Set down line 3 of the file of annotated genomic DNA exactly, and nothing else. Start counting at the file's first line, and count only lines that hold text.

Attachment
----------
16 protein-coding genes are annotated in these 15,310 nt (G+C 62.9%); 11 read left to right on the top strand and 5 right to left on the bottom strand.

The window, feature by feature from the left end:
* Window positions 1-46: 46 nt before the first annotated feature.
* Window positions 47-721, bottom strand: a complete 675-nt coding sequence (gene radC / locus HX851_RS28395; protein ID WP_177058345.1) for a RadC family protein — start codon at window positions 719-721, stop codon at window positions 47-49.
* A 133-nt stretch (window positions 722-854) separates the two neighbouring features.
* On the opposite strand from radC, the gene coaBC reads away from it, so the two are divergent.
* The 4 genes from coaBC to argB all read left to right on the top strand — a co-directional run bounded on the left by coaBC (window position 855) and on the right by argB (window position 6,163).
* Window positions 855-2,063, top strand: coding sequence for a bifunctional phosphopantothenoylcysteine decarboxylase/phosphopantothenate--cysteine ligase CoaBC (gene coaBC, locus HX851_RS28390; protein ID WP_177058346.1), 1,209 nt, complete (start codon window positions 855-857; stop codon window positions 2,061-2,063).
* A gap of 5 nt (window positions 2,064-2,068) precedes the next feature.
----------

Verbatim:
* Window positions 1-46: 46 nt before the first annotated feature.